Sam’s Club | Wine | Salt Lake City | Salt Lake City Weekly
We need your help.

Newspapers and media companies nationwide are closing or suffering mass layoffs since the coronavirus impacted all of us starting in March. City Weekly's entire existence is directly tied to people getting together in groups--in clubs, restaurants, and at concerts and events--which are the industries most affected by new coronavirus regulations.

Our industry is not healthy. Yet, City Weekly has continued publishing thanks to the generosity of readers like you. Utah needs independent journalism more than ever, and we're asking for your continued support of our editorial voice. We are fighting for you and all the people and businesses hardest hit by this pandemic.

You can help by making a one-time or recurring donation on, which directs you to our Galena Fund 501(c)(3) non-profit, a resource dedicated to help fund local journalism. It is never too late. It is never too little. Thank you.

Eat & Drink » Wine

Sam’s Club



Enjoying pints of Tetley’s English Ale at MacCool’s this week (see Dining, p. 36) just happened to coincide with my blasting through a bunch o’ bottles of Samuel Smith’s British beers as well. Remembering how fond I used to be of Samuel Smith’s Nut Brown Ale as a grad student, I embarked on sampling as many different Samuel Smith’s beers as I could find in Utah.

Samuel Smith’s Brewery at Tadcaster, England, dates back to 1758. Even today, as Samuel Smith beers are consumed worldwide, they are brewed from a well that was sunk more than two centuries ago. Even the yeast strain used to brew Samuel Smith beers dates back to the early 1900s. It’s one of the few independent breweries that remain in England today. I’ll bet you didn’t know this: Samuel Smith beers are all certified vegan products, registered with The Vegan Society.

And who knew that you could find almost the entire range of Samuel Smith beers right here in Utah. Until recently, I didn’t. Some package liquor stores, like the one at 300 South and 300 East in Salt Lake City, carry most of the Samuel Smith line. Others, like the one in Lamplighter Square on Foothill Drive, only stock one or two. So it might take half a day to hunt them all down, but the results will be entirely pleasing. Here are some tasting notes on the half-dozen I was able to find.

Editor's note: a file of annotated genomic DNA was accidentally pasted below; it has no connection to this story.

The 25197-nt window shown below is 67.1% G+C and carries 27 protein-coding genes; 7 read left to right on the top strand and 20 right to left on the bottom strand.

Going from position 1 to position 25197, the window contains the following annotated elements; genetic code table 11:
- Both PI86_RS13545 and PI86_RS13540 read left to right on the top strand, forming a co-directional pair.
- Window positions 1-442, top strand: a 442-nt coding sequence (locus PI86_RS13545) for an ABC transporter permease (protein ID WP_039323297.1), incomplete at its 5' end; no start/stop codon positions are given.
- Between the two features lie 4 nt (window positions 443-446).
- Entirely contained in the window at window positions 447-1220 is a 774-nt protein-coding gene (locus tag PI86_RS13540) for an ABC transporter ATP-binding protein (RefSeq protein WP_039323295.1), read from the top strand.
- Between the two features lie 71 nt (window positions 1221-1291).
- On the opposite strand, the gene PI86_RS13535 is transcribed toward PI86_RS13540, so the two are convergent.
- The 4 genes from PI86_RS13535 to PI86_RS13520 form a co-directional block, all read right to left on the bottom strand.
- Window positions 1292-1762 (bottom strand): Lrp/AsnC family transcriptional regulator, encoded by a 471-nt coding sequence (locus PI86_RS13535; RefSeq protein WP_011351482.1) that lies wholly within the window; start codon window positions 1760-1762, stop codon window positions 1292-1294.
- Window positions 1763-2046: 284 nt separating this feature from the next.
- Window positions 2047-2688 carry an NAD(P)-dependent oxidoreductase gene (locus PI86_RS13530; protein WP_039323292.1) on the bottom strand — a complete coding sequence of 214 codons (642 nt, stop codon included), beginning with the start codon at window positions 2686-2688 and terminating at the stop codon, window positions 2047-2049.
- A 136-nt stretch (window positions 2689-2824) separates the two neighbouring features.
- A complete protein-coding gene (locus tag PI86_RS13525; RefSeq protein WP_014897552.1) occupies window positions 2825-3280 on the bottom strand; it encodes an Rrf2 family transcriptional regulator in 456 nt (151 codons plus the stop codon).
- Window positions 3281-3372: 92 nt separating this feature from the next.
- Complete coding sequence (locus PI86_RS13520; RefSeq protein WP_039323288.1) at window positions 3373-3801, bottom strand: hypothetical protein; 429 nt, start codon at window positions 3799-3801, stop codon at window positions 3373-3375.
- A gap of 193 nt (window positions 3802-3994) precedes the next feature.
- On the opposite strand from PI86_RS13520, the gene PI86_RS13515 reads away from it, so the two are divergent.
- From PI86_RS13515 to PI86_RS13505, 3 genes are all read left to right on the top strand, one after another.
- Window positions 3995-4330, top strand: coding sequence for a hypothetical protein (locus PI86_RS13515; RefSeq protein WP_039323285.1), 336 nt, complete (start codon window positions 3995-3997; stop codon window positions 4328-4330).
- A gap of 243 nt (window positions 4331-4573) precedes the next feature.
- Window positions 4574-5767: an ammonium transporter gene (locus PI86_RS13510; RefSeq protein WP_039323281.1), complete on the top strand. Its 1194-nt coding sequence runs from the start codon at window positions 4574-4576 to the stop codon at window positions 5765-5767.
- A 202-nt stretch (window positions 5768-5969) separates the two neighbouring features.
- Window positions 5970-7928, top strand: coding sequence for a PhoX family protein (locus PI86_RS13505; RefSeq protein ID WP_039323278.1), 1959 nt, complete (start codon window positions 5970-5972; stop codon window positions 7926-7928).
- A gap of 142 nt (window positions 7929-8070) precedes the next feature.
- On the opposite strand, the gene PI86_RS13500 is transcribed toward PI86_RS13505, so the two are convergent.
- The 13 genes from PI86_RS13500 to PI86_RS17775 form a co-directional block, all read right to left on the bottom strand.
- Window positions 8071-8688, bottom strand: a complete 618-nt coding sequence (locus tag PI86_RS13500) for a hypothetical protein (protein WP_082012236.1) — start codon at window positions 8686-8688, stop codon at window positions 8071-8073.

A Gold Medal winner at the World Beer Championships, Samuel Smith’s India Ale ($2.65) might not be quite what you’d expect if you’re used to American-style, fiercely hopped IPAs. This Indian ale is mild and tame; no Cascade hop knockout punches. It’s good to remind yourself now and then what a nice balance of hops and malt in an IPA can be.

Samuel Smith’s Nut Brown Ale ($2.70) is adored across the globe, and rightly so. Even if you don’t drink beer, the aroma a freshly poured glass gives off is alone worth the price. It’s a beautiful walnut-colored beer, and I swear that it smells of Ben & Jerry’s Chunky Monkey ice cream. Walnuts, chocolate, bananas … they’re all there. This particular beer is a knockout with coconut-curry infused chicken korma.

One of the best beers I’ve tasted in months is Samuel Smith’s Organic Lager ($3.80). If the lager-style brew you’re used to is Budweiser, it’s time for a change. Lager malt is married to organic Vienna malt in this beer, along with organic German Hallertau hops. The Hallertaus make Samuel Smith’s Organic Lager a tad more zippy and hoppy than most lagers.

In old England and Ireland, lactating mothers drank oatmeal stout for its nutritional benefits. Oatmeal stout virtually disappeared in England around WWI until Samuel Smith revived it in 1980. Silky, velvety, soft … that’s how I’d describe the mouthfeel of this lovely brew. A small amount of oats are added to barley in Samuel Smith’s Oatmeal Stout ($2.65) to create a rich but very smooth beer. I’d sip it with rustic black bread and a slab of bleu cheese.

Because of its richness and relatively high alcohol content (7.0 percent), Samuel Smith’s Imperial Stout ($2.65) could function nicely as an after-dinner drink. It has a deep chocolate hue, aromas of roasted barley and a deep, slightly sweet flavor. I’d be tempted to pair it with pepper steak or even dark chocolate desserts.

Global beer guru Michael Jackson has called Samuel Smith’s Taddy Porter ($2.65) “one of the world’s five best beers.” Who am I to disagree? Named for the train porters who original served and drank Taddy Porter, this is a dense, dark beer brimming with dry roasted-barley flavors. Something tells me that this perfect Porter would be lights out paired with Cajun-Creole jambalaya.